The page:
Thursday, October 28, 2010

Voting for NC Judges: my recommendations

One of the pleasant surprises of moving to North Carolina in 2005 was to discover that the people of North Carolina elect their judges. 

That's a good thing. Thomas Jefferson would approve. (In South Carolina the legislature elects judges).

Since judges are elected on a nonpartisan basis, having a ballpark idea of where a judicial candidate stands on issues takes a little reading, research, and question-asking, and those things take time and knowledge of where to look for information. The NC State Board of Elections prints and distributes a guide to judicial candidates to help voters, but citizens must go to the trouble to read it thoroughly.

It should go without saying that I urge you to exercise your Christian duty next Tuesday: Go to the polls, and vote for the candidate of your choice. Both political parties would have you believe that the economy is the supreme issue. Not so. Without strong moral values, no free economy can ever survive.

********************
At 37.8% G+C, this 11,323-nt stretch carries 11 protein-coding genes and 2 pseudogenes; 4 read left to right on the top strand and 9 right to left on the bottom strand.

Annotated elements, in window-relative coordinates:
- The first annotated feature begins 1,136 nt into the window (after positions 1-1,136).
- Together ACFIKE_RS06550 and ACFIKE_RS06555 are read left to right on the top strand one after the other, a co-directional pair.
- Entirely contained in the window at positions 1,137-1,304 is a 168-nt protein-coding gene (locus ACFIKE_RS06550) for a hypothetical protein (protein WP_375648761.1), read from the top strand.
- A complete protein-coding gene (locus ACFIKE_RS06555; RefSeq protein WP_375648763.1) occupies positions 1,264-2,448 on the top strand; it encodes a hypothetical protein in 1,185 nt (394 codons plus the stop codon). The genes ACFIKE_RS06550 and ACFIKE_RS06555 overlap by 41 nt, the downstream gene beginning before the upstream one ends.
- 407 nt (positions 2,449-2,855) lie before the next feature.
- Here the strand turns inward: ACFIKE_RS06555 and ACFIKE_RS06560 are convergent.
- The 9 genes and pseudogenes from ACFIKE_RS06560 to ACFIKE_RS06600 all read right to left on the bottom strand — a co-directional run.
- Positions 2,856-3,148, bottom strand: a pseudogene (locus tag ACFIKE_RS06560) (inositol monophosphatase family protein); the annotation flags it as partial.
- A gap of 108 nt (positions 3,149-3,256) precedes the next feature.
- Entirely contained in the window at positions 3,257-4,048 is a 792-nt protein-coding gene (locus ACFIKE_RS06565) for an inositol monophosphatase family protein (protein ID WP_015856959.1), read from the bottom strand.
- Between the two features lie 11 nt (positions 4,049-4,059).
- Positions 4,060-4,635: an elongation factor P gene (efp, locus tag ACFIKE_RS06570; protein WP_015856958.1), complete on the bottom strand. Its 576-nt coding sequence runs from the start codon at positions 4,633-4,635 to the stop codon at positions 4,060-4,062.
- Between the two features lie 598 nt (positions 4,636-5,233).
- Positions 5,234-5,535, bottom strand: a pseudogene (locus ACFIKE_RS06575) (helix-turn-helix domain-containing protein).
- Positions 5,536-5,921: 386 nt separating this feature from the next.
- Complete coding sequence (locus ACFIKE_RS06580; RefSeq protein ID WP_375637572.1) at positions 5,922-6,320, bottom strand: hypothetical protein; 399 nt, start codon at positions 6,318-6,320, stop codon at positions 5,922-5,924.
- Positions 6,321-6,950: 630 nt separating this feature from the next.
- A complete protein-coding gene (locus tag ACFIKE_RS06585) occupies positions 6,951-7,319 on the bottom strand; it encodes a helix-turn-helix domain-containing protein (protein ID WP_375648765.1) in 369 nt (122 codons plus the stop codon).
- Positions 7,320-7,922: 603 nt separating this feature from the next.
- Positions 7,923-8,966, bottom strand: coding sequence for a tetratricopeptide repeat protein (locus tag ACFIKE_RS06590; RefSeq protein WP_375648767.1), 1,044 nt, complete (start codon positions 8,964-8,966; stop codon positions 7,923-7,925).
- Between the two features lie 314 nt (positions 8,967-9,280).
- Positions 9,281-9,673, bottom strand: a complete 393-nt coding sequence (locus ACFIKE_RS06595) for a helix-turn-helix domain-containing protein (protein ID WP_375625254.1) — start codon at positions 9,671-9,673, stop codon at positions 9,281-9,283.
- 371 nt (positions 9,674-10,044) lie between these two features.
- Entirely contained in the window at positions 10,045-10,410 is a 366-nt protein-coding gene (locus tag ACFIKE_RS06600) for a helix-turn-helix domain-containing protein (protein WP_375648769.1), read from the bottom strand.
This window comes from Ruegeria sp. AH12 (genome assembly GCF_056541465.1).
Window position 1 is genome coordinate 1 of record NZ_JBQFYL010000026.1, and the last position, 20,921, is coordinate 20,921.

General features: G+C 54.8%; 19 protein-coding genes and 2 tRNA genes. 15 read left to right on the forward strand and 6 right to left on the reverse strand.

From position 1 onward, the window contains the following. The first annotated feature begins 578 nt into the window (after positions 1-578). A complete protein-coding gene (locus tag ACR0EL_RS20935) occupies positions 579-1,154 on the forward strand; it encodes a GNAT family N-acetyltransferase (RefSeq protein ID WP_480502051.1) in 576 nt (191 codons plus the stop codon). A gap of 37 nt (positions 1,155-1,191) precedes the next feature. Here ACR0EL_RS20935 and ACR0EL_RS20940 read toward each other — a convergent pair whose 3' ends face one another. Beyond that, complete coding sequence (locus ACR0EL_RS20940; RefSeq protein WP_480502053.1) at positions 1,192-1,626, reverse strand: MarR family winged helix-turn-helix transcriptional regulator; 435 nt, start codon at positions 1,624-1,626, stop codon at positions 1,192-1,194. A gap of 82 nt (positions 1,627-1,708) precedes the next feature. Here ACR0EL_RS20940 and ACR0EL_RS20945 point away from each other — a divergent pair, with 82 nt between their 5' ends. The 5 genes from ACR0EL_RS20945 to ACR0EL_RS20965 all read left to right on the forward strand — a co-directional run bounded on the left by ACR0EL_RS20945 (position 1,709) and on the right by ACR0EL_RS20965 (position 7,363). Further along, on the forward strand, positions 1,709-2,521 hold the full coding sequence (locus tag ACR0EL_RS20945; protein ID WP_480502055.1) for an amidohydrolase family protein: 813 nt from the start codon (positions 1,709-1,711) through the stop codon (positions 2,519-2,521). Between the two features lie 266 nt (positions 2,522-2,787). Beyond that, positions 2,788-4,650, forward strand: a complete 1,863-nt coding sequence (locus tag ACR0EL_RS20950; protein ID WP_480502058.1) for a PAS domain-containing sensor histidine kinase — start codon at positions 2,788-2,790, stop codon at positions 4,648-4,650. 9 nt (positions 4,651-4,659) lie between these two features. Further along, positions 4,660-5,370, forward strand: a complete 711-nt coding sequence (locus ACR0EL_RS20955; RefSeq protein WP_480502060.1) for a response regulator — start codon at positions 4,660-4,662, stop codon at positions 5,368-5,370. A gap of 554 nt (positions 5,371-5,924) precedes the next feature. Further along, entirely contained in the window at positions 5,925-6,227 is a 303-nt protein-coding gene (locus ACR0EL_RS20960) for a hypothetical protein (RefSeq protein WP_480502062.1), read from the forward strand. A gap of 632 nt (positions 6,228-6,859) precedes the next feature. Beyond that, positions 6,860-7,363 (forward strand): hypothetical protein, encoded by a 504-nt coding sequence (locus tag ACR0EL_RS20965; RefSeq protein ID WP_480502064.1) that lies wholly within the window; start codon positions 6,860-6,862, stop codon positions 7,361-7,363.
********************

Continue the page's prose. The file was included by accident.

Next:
Increasingly the courts are deciding massive moral direction for our nation, and that means that a vote for good, moral, constitutionally-strict judges is of foremost importance.

Here are my recommendations, as a citizen speaking for myself, for North Carolina statewide judicial races you might consider on November 2:

Supreme Court: Barbara Jackson

Court of Appeals: 
(Steelman Seat): Steelman
(Calabria Seat): Calabria 
(Elmore Seat): Walker – Both Walker or Elmore would be fine judges.
(Greer Seat): Poirier

In an effort to avoid a runoff between 13 candidates for the Wynn seat, the SBOE has devised a system of voting by which a voter marks her/his first choice, second choice, and third choice on the ballot.

(Wynn Seat): 
1st – McCullough (was on the Court of Appeals but defeated in 2008) 
2nd – Garner
3rd – Dillon

As you prepare to vote, you'll also want to be sure to listen to a marvelous podcast at the Beeson Divinity School website by Dr. Timothy George.

Whatever you do, vote! Get your neighbors to vote.

And then pray. Without God's intervention, I see little hope for this country. The Church must be the Church--salt and light, and the conscience of society.